DAY 182 OF 365: WHAT IS MENTAL HEALTH
According to the World Health Organization (WHO):
“Mental health is a state of well-being in which an individual realizes his or her own abilities, can cope with the normal stresses of life, can work productively, and is able to make a contribution to his or her community.”
The WHO stress that mental health is “more than just the absence of mental disorders or disabilities.” Peak mental health is about not only avoiding active conditions but also looking after ongoing wellness and happiness.
They also emphasize that preserving and restoring mental health is crucial on an individual basis, as well as throughout different communities and societies the world over.
Day 183 of 365: HISTORY OF MENTAL HEALTH
References to mental illness can be found throughout history. The evolution of mental illness, however, has not been linear or progressive but rather cyclical. Whether a behavior is considered normal or abnormal depends on the context surrounding the behavior and thus changes as a function of a particular time and culture. In the past, uncommon behavior or behavior that deviated from the sociocultural norms and expectations of a specific culture and period has been used as a way to silence or control certain individuals or groups.
Around 2700 BC, Chinese medicine’s concept of complementary positive and negative bodily forces (“yin and yang”) attributed mental (and physical) illness to an imbalance between these forces. As such, a harmonious life that allowed for the proper balance of yin and yang and movement of vital air was essential (Tseng, 1973).
Day 184 of 365: MENTAL HEALTH THROUGH HISTORY
Mesopotamian and Egyptian papyri from 1900 BC describe women suffering from mental illness resulting from a wandering uterus (later named hysteria by the Greeks)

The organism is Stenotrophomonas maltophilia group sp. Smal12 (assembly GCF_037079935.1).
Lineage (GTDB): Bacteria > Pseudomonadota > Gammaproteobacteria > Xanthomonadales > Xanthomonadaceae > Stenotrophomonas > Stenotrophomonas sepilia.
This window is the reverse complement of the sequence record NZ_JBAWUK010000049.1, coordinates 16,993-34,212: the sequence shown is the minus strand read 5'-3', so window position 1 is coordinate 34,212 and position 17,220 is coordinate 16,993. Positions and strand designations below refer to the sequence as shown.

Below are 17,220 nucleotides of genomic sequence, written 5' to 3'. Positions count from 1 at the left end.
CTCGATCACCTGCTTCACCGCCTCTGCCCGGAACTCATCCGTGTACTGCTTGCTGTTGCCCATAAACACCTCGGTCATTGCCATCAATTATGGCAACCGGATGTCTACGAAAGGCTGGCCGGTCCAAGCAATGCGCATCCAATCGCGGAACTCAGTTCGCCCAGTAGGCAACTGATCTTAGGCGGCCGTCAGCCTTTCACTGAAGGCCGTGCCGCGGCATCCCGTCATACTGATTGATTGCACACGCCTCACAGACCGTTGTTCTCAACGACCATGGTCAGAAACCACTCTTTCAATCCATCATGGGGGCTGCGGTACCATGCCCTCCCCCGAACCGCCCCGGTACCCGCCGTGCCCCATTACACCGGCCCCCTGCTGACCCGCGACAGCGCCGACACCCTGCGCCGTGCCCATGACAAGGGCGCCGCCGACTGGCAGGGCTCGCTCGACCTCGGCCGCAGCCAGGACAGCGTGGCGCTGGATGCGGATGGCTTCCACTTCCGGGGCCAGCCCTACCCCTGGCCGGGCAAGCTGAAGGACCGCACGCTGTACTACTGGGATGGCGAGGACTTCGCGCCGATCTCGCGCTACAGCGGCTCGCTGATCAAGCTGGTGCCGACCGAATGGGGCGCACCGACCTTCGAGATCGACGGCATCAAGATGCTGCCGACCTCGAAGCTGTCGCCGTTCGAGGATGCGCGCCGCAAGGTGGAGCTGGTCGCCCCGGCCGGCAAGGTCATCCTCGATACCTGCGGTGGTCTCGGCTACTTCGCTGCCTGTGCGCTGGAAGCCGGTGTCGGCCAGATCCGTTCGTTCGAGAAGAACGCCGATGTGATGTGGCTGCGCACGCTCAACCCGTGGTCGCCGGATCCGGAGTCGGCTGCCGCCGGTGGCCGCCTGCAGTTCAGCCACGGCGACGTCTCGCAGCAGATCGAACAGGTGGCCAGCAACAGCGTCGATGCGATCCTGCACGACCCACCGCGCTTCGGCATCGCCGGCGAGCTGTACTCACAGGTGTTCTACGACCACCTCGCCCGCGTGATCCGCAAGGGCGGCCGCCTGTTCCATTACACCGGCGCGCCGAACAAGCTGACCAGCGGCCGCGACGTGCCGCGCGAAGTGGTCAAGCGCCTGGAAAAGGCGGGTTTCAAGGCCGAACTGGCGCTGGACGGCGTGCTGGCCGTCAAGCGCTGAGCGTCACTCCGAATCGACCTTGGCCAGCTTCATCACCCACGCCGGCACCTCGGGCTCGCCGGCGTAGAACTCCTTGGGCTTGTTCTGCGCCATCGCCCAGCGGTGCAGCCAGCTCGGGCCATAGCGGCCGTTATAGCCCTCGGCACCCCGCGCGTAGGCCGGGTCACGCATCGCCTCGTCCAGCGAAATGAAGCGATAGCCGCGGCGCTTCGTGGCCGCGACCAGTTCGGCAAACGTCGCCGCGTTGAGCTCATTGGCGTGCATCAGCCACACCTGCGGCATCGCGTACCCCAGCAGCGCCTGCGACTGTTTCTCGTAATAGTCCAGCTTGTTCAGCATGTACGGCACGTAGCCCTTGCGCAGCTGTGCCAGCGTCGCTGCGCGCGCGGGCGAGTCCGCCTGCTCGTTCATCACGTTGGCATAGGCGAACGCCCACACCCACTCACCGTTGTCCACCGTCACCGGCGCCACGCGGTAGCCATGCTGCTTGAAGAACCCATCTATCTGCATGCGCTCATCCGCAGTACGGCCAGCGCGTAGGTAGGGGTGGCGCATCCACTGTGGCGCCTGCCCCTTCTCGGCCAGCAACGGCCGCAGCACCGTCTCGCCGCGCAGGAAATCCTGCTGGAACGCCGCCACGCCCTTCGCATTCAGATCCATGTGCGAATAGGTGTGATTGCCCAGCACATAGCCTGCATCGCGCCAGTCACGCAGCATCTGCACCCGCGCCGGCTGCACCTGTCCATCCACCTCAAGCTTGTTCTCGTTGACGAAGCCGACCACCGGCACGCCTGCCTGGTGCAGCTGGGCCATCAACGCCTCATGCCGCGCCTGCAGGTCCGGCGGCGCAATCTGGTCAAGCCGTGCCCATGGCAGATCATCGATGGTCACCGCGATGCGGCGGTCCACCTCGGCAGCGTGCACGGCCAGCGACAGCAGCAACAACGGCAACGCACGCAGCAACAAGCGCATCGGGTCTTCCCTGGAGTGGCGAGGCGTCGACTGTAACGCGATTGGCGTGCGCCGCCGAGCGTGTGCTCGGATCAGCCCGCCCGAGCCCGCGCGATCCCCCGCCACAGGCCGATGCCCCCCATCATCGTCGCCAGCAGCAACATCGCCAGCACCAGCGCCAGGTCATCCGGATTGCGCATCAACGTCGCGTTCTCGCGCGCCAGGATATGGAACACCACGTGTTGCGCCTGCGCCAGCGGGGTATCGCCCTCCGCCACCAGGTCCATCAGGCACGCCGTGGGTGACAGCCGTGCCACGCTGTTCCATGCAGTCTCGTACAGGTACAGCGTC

Greek physicians rejected supernatural explanations of mental disorders. It was around 400 BC that Hippocrates (460–370 BC) attempted to separate superstition and religion from medicine by systematizing the belief that a deficiency in or especially an excess of one of the four essential bodily fluids (i.e., humors)—blood, yellow bile, black bile, and phlegm—was responsible for physical and mental illness.
Hippocrates classified mental illness into one of four categories—epilepsy, mania, melancholia, and brain fever—and like other prominent physicians and philosophers of his time, he did not believe mental illness was shameful or that mentally ill individuals should be held accountable for their behavior.
Mentally ill individuals were cared for at home by family members and the state shared no responsibility for their care.
Fast forward, the view of mental health has changed and grown as humans understood it better and currently mental Health issues are much more understood.
Day 185 of 356: Interesting facts about mental health
The rate of mental health disorders doubles for those who have been to war or lived through a major disaster.
People with a mental health issue are generally nonviolent. In fact, only 3-5% of violent acts can be attributed to people with a serious mental illness.